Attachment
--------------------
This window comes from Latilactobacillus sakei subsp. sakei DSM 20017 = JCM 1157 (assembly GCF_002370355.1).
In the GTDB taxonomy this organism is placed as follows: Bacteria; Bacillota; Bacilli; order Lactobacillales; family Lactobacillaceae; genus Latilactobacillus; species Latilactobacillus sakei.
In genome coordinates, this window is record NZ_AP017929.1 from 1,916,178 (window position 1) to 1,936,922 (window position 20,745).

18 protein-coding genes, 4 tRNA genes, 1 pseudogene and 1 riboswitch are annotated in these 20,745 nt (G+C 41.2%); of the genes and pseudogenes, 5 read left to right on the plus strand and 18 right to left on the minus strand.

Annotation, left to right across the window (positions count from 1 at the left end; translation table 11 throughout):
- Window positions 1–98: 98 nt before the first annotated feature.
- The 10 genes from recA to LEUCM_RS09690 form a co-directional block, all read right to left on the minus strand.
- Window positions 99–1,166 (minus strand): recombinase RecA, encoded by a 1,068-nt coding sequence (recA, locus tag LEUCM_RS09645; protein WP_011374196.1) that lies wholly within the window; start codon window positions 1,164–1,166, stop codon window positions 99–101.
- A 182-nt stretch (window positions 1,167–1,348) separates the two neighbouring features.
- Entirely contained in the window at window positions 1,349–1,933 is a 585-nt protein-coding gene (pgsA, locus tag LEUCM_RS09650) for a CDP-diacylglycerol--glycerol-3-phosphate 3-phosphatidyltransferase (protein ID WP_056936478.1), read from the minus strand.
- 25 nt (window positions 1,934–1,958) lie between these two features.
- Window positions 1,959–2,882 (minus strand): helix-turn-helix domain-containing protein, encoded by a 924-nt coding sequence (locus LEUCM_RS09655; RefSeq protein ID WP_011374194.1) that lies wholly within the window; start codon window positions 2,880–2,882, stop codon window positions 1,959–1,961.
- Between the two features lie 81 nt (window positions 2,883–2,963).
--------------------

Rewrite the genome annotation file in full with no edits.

This window comes from Latilactobacillus sakei subsp. sakei DSM 20017 = JCM 1157 (assembly GCF_002370355.1).
In the GTDB taxonomy this organism is placed as follows: Bacteria; Bacillota; Bacilli; order Lactobacillales; family Lactobacillaceae; genus Latilactobacillus; species Latilactobacillus sakei.
In genome coordinates, this window is record NZ_AP017929.1 from 1,916,178 (window position 1) to 1,936,922 (window position 20,745).

18 protein-coding genes, 4 tRNA genes, 1 pseudogene and 1 riboswitch are annotated in these 20,745 nt (G+C 41.2%); of the genes and pseudogenes, 5 read left to right on the plus strand and 18 right to left on the minus strand.

Annotation, left to right across the window (positions count from 1 at the left end; translation table 11 throughout):
- Window positions 1–98: 98 nt before the first annotated feature.
- The 10 genes from recA to LEUCM_RS09690 form a co-directional block, all read right to left on the minus strand.
- Window positions 99–1,166 (minus strand): recombinase RecA, encoded by a 1,068-nt coding sequence (recA, locus tag LEUCM_RS09645; protein WP_011374196.1) that lies wholly within the window; start codon window positions 1,164–1,166, stop codon window positions 99–101.
- A 182-nt stretch (window positions 1,167–1,348) separates the two neighbouring features.
- Entirely contained in the window at window positions 1,349–1,933 is a 585-nt protein-coding gene (pgsA, locus tag LEUCM_RS09650) for a CDP-diacylglycerol--glycerol-3-phosphate 3-phosphatidyltransferase (protein ID WP_056936478.1), read from the minus strand.
- 25 nt (window positions 1,934–1,958) lie between these two features.
- Window positions 1,959–2,882 (minus strand): helix-turn-helix domain-containing protein, encoded by a 924-nt coding sequence (locus LEUCM_RS09655; RefSeq protein ID WP_011374194.1) that lies wholly within the window; start codon window positions 2,880–2,882, stop codon window positions 1,959–1,961.
- Between the two features lie 81 nt (window positions 2,883–2,963).